Sarah White: Bluebird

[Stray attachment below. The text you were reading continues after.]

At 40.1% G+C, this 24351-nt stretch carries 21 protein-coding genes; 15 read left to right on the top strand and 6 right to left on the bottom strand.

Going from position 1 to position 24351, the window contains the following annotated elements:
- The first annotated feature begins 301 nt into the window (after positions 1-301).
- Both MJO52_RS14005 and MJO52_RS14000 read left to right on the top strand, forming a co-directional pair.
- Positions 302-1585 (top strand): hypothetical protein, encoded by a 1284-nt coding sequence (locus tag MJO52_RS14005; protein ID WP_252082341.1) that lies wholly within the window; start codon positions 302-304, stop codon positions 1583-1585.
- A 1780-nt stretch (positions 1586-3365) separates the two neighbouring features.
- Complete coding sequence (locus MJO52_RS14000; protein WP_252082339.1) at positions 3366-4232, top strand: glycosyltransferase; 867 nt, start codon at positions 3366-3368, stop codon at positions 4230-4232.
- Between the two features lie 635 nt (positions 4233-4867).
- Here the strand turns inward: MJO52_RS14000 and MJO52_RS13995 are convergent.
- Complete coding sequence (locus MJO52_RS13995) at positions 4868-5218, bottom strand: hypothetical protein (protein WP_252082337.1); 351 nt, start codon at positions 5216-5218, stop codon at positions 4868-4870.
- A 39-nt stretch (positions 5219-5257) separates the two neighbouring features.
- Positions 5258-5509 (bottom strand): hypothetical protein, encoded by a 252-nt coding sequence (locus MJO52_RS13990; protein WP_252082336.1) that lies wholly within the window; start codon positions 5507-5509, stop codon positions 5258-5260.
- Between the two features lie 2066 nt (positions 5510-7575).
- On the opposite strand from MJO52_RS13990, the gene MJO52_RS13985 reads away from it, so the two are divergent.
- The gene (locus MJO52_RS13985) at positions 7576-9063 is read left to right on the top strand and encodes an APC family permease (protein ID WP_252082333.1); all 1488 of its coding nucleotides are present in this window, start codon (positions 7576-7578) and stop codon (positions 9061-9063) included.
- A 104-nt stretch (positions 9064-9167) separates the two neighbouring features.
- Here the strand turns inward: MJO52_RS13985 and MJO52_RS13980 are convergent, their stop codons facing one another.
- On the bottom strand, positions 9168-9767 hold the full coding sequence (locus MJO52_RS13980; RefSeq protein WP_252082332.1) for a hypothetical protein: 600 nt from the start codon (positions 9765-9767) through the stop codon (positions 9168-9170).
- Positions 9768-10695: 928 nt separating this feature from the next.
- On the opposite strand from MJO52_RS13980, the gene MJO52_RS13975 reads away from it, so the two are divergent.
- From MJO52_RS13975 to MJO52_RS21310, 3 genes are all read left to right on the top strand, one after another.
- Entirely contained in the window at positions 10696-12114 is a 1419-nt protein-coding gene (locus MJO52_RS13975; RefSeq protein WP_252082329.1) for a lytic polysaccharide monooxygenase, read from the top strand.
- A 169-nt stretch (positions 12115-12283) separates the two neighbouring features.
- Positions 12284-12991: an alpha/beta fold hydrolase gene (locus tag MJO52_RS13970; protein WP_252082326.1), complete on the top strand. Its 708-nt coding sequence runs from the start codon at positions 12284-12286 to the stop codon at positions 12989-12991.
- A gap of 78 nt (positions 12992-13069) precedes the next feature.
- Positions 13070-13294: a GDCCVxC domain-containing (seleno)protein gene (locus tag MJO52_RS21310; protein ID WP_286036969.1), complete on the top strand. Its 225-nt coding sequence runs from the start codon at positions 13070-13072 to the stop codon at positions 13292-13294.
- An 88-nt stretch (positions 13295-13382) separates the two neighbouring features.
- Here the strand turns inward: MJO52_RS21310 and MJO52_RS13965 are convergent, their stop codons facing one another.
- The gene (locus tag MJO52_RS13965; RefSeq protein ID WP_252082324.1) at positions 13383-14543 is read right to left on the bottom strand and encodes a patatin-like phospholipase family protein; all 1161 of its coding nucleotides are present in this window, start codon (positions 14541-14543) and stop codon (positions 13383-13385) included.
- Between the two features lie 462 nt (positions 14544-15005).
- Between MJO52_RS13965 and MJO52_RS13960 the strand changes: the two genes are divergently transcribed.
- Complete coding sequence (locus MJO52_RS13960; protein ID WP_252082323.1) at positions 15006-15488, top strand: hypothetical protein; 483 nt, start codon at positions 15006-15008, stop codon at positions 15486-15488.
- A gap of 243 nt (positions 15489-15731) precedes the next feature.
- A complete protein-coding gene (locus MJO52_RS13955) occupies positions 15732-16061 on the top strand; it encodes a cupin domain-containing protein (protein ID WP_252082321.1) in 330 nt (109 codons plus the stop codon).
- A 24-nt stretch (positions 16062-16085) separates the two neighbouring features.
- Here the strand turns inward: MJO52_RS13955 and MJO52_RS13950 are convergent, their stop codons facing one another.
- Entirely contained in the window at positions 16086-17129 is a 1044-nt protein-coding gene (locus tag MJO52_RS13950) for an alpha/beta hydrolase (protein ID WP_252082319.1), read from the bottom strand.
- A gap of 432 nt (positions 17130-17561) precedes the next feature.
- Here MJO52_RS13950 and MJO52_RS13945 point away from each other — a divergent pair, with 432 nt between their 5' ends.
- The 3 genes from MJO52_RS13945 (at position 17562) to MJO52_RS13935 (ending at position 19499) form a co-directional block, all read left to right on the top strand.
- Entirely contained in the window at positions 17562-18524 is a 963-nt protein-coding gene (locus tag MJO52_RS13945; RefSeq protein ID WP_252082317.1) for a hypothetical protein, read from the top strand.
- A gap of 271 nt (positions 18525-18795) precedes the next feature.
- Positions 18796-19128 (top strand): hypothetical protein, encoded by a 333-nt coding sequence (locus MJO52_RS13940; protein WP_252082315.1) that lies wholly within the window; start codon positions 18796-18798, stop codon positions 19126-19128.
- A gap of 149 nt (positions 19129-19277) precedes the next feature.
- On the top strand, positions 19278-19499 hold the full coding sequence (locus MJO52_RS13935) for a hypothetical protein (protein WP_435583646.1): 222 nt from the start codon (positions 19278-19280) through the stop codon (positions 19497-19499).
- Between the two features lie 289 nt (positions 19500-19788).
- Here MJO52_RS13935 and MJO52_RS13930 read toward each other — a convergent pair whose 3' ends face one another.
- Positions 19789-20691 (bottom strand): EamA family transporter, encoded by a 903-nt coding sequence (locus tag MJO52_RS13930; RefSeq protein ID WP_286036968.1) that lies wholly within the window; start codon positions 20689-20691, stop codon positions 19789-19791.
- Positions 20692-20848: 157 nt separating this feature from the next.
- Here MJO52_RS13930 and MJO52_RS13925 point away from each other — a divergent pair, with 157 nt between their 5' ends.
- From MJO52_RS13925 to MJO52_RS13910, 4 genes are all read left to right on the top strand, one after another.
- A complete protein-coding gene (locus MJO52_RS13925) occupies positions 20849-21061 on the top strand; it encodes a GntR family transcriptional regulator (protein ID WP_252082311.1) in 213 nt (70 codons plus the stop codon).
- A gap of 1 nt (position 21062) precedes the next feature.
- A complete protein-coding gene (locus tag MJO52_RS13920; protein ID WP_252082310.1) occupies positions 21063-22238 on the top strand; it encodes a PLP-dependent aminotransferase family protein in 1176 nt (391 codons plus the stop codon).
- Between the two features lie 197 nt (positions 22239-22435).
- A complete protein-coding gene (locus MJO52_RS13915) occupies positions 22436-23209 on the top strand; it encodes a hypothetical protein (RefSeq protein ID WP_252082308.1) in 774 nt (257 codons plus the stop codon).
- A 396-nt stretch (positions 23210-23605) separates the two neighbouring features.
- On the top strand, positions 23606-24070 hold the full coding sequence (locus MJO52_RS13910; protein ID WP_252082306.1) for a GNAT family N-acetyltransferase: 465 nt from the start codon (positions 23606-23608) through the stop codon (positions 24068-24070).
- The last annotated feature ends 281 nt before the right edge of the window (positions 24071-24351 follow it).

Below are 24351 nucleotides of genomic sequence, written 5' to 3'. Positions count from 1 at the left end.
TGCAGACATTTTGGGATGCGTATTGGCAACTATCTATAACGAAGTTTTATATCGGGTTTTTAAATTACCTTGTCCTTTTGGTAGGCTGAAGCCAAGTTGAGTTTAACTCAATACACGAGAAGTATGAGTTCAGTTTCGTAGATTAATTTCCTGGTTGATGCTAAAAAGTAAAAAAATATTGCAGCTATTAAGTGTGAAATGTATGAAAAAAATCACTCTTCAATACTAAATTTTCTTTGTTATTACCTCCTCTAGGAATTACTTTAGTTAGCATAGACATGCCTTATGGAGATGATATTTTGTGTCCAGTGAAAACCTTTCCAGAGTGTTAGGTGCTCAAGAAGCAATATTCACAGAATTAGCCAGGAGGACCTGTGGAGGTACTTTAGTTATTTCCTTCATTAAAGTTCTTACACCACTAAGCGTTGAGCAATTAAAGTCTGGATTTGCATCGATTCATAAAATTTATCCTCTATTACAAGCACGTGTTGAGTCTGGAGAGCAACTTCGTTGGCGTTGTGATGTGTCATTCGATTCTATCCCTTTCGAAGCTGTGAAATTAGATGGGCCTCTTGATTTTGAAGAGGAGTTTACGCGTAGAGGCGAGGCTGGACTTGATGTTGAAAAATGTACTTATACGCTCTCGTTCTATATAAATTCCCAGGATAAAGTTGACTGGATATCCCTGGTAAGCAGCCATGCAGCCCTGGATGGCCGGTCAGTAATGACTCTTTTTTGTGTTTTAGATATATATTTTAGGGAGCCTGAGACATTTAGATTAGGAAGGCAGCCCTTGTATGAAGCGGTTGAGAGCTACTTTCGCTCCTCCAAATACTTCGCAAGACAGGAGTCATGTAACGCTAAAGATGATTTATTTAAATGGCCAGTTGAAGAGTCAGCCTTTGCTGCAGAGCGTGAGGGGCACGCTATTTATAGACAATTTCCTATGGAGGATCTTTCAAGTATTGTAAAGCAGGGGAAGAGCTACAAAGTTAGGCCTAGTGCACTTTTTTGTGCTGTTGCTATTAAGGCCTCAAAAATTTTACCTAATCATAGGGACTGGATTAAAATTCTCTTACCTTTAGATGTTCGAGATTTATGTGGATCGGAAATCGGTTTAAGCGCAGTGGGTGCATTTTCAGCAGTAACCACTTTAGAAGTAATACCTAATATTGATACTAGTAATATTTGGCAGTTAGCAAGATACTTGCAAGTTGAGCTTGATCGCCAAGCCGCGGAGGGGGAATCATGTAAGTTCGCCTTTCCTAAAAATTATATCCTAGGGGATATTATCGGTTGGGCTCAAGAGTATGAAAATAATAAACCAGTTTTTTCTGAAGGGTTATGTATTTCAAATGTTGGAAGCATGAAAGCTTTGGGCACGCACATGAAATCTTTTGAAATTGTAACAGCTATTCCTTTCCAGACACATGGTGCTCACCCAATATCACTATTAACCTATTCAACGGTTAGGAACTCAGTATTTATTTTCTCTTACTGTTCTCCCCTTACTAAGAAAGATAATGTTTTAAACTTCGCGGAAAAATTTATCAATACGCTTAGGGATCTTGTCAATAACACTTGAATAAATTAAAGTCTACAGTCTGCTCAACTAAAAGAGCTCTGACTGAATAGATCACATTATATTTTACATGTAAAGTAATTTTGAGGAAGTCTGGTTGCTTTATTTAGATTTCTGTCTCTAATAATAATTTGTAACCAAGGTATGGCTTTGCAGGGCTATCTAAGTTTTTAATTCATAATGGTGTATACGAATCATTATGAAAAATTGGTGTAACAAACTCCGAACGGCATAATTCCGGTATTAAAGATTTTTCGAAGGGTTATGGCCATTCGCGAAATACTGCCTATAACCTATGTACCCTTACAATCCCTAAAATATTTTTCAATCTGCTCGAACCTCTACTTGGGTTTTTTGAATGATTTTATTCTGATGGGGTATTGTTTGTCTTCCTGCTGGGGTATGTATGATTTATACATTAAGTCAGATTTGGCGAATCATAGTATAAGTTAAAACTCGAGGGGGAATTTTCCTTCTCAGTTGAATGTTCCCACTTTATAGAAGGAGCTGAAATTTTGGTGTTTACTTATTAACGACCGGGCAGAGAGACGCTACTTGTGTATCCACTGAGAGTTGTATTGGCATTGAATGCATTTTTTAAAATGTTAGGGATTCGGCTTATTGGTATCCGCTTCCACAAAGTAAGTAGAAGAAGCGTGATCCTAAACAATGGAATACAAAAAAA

Sarah White lives in a postal address area outside of Charlottesville, Virginia, called White Hall. She has lived most of her life in either Virginia or West Virginia, never more than a stone's throw away from the Blue Ridge Mountains. But she isn't a hermit. She isn't a disconnected member of society living in a wood shack evading technology or a person of poor length of bone who was found under a rock and is now being pushed on you as the poster child for "the new and truly authentic," as a reminder of what American music "really" is at its roots. Sarah went to college. She lived for some time in San Francisco and has travelled the world many, many times. And maybe why her music immediately strikes a chord is that it is informed by so many, many different, disparate musical traditions. BLUEBIRD isn't a folk record, although at times it makes you feel like Sarah has in her collection Hazel Dickens' or Smithsonian-era Lucinda Williams' records. It isn't a country record, but it makes you think maybe she was raised listening to Emmylou Harris. Finally, it isn't something that comes close to what you would consider rock, although the "rock" or "pop" sections of record stores is where it will end up. Like Marianne Faithfull's BROKEN ENGLISH record, BLUEBIRD is a fish out of water. And perhaps on this record Sarah has become, in one body and mind, the communion of Kris Kristofferson and Rita Coolidge, ala FULL MOON.